People, especially tweens, respond to peer pressure and behave differently in a “hot state” and a “cold state.”
When we are calm, we believe we will act rationally in an emergency. When we are in an emotional state, we usually follow emotions over logic. In order to prepare your tween to make decisions under peer pressure (in a “hot state”) you have to practice in a hot state.
For example, create an imaginary situation where your child is with Susie, Kanesha, and Maria (name three of her real friends), and one lights up a cigarette. You play the role of Susie and say, “Try it – it’s cool.” Help your child practice saying, “No, thanks, not for me.” Push her, tease her, plead with her, insult her, and do everything you can imagine the other kids will say. The more aggressive and more uncomfortable you make your child feel, the more effective it will be. It’s easy to resist in a cold emotional state, but people act entirely differently in a hot emotional state, so if you can get her to practice in a hot state (like feeling peer pressure), it may be more effective. If she doesn’t know what to say or how to answer, help her figure it out, and keep practicing until you are both confident in the result.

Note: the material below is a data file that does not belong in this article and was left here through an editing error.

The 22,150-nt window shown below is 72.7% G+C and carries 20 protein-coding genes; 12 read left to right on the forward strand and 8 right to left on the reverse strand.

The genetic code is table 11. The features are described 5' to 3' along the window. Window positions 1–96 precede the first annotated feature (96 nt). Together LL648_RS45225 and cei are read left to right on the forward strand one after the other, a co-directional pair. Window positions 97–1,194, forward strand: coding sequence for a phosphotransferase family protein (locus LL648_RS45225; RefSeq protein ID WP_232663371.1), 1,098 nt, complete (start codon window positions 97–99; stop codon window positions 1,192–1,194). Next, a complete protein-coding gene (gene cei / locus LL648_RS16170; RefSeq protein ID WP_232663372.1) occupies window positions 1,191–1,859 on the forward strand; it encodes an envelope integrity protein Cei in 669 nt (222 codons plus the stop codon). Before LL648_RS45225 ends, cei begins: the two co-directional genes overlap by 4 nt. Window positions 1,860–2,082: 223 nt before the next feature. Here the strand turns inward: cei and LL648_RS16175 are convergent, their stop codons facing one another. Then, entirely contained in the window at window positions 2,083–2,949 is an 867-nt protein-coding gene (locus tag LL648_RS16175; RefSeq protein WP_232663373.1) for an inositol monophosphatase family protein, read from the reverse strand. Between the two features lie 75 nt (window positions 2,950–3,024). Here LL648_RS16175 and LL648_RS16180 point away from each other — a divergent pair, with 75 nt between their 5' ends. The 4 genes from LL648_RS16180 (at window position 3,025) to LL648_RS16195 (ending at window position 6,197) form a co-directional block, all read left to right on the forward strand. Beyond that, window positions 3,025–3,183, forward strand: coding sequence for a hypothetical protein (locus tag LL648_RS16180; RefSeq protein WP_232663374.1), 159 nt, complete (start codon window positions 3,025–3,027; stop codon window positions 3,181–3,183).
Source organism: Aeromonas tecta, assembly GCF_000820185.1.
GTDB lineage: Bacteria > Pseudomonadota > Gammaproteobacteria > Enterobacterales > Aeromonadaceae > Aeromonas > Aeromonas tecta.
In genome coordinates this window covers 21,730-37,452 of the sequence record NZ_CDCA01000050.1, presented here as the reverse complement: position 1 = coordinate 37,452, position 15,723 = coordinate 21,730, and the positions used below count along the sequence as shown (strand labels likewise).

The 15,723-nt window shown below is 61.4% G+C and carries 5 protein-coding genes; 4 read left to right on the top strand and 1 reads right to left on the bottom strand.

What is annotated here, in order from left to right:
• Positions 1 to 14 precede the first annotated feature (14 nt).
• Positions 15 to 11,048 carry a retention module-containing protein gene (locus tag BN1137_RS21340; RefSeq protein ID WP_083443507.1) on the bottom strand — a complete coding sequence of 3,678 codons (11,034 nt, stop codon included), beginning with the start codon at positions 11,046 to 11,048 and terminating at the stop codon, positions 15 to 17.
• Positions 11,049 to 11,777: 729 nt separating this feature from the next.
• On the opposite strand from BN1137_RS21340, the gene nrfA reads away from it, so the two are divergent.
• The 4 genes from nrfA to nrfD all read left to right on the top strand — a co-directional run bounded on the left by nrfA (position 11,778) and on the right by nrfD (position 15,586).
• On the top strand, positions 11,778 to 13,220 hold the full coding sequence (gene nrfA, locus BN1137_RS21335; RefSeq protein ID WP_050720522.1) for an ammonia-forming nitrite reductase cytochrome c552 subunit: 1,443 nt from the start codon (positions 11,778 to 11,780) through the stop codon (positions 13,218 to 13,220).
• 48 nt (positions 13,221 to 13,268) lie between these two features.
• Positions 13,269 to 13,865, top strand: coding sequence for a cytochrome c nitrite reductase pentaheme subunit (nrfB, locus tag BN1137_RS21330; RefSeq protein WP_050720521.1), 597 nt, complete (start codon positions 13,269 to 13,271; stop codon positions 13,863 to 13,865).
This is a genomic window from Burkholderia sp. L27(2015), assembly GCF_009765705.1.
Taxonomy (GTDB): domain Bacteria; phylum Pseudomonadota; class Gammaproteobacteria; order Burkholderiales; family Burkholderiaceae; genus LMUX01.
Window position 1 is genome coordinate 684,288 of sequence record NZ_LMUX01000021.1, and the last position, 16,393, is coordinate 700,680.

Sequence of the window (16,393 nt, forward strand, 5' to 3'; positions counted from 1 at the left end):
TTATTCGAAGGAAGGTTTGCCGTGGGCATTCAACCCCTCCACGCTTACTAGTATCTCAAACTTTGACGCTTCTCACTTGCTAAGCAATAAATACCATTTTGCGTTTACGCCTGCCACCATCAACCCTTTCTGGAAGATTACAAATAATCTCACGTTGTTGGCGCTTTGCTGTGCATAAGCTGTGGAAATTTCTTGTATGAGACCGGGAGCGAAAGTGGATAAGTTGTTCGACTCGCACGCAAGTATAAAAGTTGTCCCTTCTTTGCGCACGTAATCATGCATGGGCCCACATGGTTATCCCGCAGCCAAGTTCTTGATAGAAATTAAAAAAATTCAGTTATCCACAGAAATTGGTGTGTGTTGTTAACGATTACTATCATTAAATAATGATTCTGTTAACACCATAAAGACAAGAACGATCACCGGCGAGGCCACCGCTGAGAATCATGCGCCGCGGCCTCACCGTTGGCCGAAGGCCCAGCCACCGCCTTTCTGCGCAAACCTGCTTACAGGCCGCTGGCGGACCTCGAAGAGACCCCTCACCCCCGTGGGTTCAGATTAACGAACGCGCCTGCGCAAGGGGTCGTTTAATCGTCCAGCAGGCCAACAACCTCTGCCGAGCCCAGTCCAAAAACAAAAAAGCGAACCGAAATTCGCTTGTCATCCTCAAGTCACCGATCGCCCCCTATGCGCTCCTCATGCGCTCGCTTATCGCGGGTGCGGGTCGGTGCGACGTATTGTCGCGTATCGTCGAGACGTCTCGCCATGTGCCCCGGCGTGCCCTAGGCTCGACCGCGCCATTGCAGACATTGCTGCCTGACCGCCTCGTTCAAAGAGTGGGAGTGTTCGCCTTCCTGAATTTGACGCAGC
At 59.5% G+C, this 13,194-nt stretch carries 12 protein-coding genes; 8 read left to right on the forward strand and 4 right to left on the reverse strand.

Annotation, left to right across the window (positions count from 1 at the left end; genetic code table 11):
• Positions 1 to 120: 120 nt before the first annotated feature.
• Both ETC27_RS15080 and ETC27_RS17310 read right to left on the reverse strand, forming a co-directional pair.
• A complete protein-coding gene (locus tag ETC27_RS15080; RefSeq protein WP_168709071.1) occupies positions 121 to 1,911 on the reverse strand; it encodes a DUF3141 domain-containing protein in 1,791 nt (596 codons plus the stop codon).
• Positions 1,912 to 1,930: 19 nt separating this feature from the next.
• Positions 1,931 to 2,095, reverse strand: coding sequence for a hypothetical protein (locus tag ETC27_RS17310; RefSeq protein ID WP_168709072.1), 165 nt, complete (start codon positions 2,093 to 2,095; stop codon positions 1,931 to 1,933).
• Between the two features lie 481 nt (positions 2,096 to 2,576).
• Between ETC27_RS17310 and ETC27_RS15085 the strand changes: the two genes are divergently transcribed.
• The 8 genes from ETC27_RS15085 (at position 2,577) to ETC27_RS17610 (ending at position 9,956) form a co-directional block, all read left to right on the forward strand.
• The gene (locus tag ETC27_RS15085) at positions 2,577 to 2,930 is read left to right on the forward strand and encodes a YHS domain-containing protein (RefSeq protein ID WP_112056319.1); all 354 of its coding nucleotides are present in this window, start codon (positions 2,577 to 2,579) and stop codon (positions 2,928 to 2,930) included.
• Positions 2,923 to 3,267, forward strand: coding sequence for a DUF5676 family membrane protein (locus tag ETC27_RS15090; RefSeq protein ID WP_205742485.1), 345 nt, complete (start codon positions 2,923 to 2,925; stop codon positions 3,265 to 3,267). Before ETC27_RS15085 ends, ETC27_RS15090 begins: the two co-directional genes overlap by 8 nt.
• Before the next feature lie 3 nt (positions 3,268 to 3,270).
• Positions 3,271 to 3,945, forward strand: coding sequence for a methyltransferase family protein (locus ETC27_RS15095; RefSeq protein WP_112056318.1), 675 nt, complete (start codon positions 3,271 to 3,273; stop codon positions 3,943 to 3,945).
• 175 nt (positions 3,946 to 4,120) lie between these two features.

I also recommend role playing about sex. Set clear guidelines about what are acceptable activities for your child and what are not. Explain why: (1) Your religious beliefs, and (2) health reasons. Explain which specific diseases are transmitted through kissing, oral sex, and vaginal sex, and what happens when you get one of those diseases. Discuss contraception so she has no “contraception misconceptions.”
Understand that she might know all the facts, have rehearsed all the responses to pressure, and be a model of morality in a cold, logical state, but act differently when in a hot state. When she gets excited, she doesn’t think the same way. Especially for boys, when they get excited, they will say things and do things that will surprise even themselves the next day. Try to get your child in a hot state by embarrassing her and making her uncomfortable, and then rehearsing what to say.
Another area of practice, especially with daughters, is how to deal with unwanted advances. There are simple, non-violent self-defense techniques that can be used to gently but firmly push a date away. I also recommend some more serious rape-prevention self-defense instruction from a local martial arts school. Physical training in a self-defense clinic or class is also closer to hot state practice. When it comes to self-defense, it’s better to know it and not need it, than to need it and not know it.
For more advice on raising tweens that you might not find in typical parenting guides starting at under a dollar, click here to see your options.